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What is CCS electric car charging?

CCS (or Combined Charging System) is a type of rapid-charging connector for electric vehicles, and is favoured across Europe and North America

a man charging his black hybrid volvo outside his house while his family gather around

What is CCS?

CCS charging is one of the rapid charging connector options for electric vehicles (EVs). Just like CHAdeMO charging, it can be used to give your car a quick boost at a speedier time than your standard chargers.

Known as the most versatile rapid charging connector, it’s popular across Europe and North America for a quick charge. It also offers a higher power rating than other rapid types, and car support larger, ultra-rapid chargers.

Essentially, the CCS plug is a fancied-up version of the Type 2 plug that is universal for charging EVs.

Why is it called CCS?

CCS stands for ‘Combined Charging System’ – ‘combined’ because it uses a slow-charging Type 2 connector to build on. It adds two extra DC power lines, which can then run a higher voltage than the standard connector.

When you see a CCS connector, it will look just like a Type 2 set-up with an additional two connector holes. When using a standard Type 2 charger, the bottom two holes on the connector will be free. These are only used by the CCS plug.

What’s the difference between CCS and CHAdeMO connectors?

Both CCS and CHAdeMO chargers are direct current (DC) charging connectors. This means that the charger itself contains a convertor so it can feed power directly into the car’s battery, unlike AC chargers that feeds AC power to the onboard vehicle charger, where it will then convert the power to DC itself.

CCS connectors and CHAdeMO are different because CCS is more universal – they can offer AC/DC charging from the same port, whilst CHAdeMO requires an extra connector to do this. Without the adapter, CHAdeMO is not compatible for Type 1 and Type 2 charging.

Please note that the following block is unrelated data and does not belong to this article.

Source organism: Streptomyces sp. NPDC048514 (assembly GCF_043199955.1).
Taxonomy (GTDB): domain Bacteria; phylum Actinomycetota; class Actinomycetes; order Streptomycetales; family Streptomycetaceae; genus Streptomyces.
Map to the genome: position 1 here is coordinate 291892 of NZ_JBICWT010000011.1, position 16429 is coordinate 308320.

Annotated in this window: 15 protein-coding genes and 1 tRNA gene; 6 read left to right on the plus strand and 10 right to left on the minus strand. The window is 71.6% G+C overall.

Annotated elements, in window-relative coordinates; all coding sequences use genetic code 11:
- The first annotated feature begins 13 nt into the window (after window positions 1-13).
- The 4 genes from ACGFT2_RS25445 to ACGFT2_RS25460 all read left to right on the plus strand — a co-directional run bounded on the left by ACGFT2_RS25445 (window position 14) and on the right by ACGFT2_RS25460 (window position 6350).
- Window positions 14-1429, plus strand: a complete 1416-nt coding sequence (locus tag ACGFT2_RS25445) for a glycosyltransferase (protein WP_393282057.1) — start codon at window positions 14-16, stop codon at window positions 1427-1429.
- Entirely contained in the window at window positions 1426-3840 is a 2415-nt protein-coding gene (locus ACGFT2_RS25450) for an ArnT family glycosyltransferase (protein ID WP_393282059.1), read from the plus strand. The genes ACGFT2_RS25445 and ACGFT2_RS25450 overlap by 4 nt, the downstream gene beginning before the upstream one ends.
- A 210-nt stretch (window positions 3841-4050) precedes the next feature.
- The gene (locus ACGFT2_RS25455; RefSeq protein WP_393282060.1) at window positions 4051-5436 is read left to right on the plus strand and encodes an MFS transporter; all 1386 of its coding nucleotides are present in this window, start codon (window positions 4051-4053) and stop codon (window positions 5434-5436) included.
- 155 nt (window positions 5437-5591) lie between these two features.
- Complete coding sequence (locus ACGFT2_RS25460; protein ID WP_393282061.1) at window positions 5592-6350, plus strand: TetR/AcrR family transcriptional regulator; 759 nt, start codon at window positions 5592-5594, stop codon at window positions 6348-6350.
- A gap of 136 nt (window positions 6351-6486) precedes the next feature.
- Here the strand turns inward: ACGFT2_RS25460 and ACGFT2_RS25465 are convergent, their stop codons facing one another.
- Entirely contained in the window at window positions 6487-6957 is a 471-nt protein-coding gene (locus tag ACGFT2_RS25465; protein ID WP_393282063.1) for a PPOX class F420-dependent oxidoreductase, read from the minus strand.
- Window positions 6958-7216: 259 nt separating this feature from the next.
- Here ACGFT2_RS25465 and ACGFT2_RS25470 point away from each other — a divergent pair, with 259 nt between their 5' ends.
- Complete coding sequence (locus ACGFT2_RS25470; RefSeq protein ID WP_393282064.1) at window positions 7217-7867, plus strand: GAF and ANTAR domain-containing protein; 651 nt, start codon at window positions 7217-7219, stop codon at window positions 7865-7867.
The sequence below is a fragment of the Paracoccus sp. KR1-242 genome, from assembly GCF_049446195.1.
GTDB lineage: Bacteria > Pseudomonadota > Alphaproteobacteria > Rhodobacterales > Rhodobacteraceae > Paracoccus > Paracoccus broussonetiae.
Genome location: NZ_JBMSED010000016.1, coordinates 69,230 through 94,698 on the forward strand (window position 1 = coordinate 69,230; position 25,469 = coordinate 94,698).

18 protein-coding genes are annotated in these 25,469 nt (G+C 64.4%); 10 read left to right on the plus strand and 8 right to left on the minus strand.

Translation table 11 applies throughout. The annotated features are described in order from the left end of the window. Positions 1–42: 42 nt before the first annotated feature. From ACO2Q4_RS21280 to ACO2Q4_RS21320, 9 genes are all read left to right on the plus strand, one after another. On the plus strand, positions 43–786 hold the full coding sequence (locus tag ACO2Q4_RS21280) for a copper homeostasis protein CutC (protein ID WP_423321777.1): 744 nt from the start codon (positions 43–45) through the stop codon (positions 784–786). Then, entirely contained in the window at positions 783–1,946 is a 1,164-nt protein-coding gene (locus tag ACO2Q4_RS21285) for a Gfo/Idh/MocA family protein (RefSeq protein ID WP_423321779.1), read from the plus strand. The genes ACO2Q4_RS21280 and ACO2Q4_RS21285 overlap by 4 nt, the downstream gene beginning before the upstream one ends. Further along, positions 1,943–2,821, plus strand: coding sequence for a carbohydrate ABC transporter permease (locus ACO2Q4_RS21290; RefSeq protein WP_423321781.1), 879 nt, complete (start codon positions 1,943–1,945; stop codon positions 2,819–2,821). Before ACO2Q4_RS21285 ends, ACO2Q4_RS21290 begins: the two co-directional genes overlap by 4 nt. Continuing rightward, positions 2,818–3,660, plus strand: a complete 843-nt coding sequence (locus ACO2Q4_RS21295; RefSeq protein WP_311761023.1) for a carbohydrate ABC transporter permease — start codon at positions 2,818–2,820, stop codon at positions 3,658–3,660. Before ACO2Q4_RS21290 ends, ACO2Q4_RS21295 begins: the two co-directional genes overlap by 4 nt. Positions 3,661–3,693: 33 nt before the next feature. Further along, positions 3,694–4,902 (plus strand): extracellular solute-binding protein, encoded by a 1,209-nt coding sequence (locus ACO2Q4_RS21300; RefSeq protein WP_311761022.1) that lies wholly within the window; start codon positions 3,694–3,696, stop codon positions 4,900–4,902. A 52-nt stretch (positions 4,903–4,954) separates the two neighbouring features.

How do you use a CCS connector?

Using a CCS connector is really simple and no different than most other EV chargers. You’ll just need to park safely near the charging point and plug in. The charging unit will usually have instructions to help with the details, but it’s a simple process that you’ll soon get used to.

You can also use online apps and search tools to find CCS connectors in your area, which is ideal for planning to get a boost on longer journeys.

Once you’ve plugged into the CCS connector and started charging, the connector will lock into place until charging is complete.

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How fast are CCS connectors?

CCS connectors vary in power ratings, usually between 50-350kW. Even at 50kW, the connector's lowest output but most popular, you can expect around 75 miles of charge in just 30 minutes (based on a 60kWh battery).

350kW connectors are not all that common right now, but those can offer up to 525 miles of charge in just 30 minutes, while the more common 150kW set-ups offer 225 miles in the same time.

In comparison, a Type 2 AC connector can supply 7kW from a single-phase set-up, which can add around 25 miles to a 60kW battery in an hour.

CCS charging is much quicker and will help you top up your battery in much less time than a standard charger.

Is CCS charging bad for your EV?

CCS charging is not directly bad for your electric car, and it’s a great way to get a fast boost, but too much rapid charging can hurt your battery health.

You might want to reserve rapid charging for occasions where it’s really needed, and use a standard charger overnight to do your regular charging.

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